Easier said than done.
It seems that I'm back to that old place, the place where I hold everything too closely, too tightly. Specifically, aromatics. The only way past that is to create. Use the fig tincture that smells of honied, crystallized, sugary fruit, blend it with that rare tea rose that Christopher sells, add a little vintage tolu, just a little because we don't want this to turn into a cinnamon bun or bring the "authorities" banging on the door due to excess usage levels. So. Much. To think. About.
Just enjoy the process.
Some might wonder why I'm not as prolific as other natural botanical perfumers, why do I have just two perfumes on my site, a single eau de toilette, zero colognes and a just one eau fraiche? Because I'm slow and meticulous, and I procrastinate. I have thousands of ideas and play with them all the time, yet I don't rush to finish any one of them. Serj took almost a year of solid work, daily evaluations, formulating and reformulating before I felt it was ready for exposure. Oshiba was inspired by the essences themselves, and took only 4 or 5 months to complete, also with daily work and reformulating. Khamsa was around at the same time I started building Serj, but I really took my time with it. Played a lot with dilution levels and hydrosols with this one. There is another that is near completion, one that I've worked off and on for the past year, that we'll just call "Ji" for now -- I know Ji's character in my olfactory mind, I know exactly how it should smell, but in reality, it's just not there yet. For Ji I wanted to utilize some of the tinctures I have, I wanted to bring something else to the table, something unusual perhaps. Thus far it's too resinous in the base and I'm working on different elements to tone that down. Unless I really dedicate my time and spend every day with Ji until it is complete, it may not be ready until next August.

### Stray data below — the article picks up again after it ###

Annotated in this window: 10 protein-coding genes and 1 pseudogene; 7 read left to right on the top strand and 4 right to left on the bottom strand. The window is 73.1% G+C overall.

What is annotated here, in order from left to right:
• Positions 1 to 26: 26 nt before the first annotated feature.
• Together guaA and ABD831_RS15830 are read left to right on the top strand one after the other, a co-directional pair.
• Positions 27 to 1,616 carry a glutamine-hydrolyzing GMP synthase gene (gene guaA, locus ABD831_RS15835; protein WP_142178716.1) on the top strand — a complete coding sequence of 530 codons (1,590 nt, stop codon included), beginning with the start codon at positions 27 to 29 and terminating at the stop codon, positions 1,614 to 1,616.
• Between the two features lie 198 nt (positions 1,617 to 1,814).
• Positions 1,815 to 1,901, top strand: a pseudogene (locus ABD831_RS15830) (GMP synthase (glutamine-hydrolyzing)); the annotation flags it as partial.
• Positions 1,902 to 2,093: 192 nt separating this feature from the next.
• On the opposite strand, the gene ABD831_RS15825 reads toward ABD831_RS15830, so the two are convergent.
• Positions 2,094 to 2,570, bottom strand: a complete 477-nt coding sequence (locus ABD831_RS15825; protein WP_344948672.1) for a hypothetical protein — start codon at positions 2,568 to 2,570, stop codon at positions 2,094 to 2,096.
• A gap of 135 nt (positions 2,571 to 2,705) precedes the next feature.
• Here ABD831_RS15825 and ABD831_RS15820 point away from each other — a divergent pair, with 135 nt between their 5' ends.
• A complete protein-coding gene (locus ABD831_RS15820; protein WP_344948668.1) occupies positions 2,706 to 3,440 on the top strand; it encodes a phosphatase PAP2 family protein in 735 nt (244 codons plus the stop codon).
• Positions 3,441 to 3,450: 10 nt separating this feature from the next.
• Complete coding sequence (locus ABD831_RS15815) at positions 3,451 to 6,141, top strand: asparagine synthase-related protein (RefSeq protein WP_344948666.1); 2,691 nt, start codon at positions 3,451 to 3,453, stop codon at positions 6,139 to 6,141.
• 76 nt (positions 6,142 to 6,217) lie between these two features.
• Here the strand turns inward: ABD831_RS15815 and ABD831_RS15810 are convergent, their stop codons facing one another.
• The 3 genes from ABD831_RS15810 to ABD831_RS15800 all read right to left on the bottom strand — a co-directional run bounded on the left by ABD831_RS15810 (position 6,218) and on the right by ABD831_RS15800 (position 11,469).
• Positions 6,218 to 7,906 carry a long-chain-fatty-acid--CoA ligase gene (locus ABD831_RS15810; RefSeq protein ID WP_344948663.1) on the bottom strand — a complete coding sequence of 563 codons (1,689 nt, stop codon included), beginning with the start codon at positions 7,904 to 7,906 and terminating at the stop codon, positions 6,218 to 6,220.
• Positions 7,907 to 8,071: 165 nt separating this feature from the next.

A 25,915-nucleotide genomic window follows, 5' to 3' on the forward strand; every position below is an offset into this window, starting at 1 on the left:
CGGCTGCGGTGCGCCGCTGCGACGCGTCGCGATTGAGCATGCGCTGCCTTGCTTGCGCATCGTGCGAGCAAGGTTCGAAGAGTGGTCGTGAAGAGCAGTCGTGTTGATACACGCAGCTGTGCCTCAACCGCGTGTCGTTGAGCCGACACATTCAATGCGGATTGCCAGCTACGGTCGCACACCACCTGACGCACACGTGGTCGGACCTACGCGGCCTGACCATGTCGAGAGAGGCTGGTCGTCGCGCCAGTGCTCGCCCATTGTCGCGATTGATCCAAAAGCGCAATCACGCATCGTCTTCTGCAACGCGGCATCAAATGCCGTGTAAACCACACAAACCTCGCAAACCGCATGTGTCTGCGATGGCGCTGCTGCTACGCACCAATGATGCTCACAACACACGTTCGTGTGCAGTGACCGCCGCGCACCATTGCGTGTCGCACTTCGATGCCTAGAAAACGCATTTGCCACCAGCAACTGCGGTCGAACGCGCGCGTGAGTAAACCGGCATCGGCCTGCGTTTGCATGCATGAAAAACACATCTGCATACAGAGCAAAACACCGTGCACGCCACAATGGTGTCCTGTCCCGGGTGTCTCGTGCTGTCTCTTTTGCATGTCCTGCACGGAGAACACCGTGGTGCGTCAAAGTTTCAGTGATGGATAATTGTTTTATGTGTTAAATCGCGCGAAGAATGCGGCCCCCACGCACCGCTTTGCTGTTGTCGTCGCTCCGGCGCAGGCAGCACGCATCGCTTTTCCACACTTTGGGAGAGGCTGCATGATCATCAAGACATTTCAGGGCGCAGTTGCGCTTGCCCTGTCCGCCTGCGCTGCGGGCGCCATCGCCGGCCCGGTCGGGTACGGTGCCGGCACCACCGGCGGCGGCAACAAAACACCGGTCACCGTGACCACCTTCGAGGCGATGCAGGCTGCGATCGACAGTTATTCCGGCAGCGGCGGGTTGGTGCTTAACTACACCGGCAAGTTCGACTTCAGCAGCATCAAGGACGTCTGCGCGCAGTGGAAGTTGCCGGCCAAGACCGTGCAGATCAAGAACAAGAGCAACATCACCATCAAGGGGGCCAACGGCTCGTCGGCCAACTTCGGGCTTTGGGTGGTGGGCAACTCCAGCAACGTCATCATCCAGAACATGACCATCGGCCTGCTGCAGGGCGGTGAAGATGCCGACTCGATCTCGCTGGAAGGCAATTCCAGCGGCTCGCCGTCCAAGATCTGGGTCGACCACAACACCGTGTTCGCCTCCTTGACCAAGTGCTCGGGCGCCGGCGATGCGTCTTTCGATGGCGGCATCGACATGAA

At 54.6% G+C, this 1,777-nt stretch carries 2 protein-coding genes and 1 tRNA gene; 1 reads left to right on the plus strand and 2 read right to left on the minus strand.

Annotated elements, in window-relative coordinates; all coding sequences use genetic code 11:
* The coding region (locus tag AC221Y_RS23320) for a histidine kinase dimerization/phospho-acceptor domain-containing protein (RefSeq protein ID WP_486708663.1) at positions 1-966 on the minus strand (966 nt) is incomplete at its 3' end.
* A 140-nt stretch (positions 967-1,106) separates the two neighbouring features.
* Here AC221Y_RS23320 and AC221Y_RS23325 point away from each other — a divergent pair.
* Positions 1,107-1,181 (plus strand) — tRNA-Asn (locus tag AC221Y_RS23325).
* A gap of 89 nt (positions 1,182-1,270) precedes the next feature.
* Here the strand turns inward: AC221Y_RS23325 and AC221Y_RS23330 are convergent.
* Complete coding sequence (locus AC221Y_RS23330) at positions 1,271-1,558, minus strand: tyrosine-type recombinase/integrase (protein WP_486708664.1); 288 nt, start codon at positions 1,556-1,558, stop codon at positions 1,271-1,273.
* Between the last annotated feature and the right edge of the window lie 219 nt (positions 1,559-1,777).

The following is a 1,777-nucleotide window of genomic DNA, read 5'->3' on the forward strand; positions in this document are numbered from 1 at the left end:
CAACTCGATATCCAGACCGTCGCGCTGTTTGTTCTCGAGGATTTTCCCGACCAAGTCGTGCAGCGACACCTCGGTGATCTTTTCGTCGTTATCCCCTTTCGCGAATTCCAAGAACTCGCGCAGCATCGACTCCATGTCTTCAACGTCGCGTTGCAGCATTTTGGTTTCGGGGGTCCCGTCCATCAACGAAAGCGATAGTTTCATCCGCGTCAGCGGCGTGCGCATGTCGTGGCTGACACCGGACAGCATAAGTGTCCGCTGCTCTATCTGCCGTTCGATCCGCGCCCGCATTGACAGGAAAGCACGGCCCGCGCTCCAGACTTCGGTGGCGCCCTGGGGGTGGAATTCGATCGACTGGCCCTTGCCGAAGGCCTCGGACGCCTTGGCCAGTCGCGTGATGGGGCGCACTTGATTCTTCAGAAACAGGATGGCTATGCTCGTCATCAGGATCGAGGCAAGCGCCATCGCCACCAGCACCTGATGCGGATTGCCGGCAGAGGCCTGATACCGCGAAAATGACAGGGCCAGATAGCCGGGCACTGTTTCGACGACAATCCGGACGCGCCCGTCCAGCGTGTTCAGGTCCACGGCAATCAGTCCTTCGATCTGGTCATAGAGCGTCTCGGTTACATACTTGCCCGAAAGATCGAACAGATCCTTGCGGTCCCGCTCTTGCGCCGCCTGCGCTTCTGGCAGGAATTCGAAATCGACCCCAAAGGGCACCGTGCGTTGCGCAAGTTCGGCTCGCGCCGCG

I tend to over think scent. I tend to wear the prototypes of perfumes until I can't tell whether I like them because they're a truly well made perfume, or because I've gotten used to their scents. I need second and third and fourth opinions, but noses don't live on every corner. Simply saying, "Yeah I like it," or, "Nope, not good," isn't enough. I want to know why -- why do you like it? Why isn't it good? For example, I can tell you why I don't like the modern version of Mitsouko -- it smells like a plastic doll's head straight out of the package. Can someone give me that? "I don't like Serj because it smells like a Christmas tree farm." "Oshiba smells like frozen metal." "Khamsa smells like salsa meets hippie meets orange grove." "Serj smells like iced fruit." "Oshiba smells like temples and ocean wind." "Khamsa smells like fresh cut herbs and wet earth."
Maybe I'll post a Ji giveaway soon, with multiple "winners" and ask that they each use a descriptive sentence to tell how it smells. Good or bad, but with an explanation. Yeah, maybe I'll do that.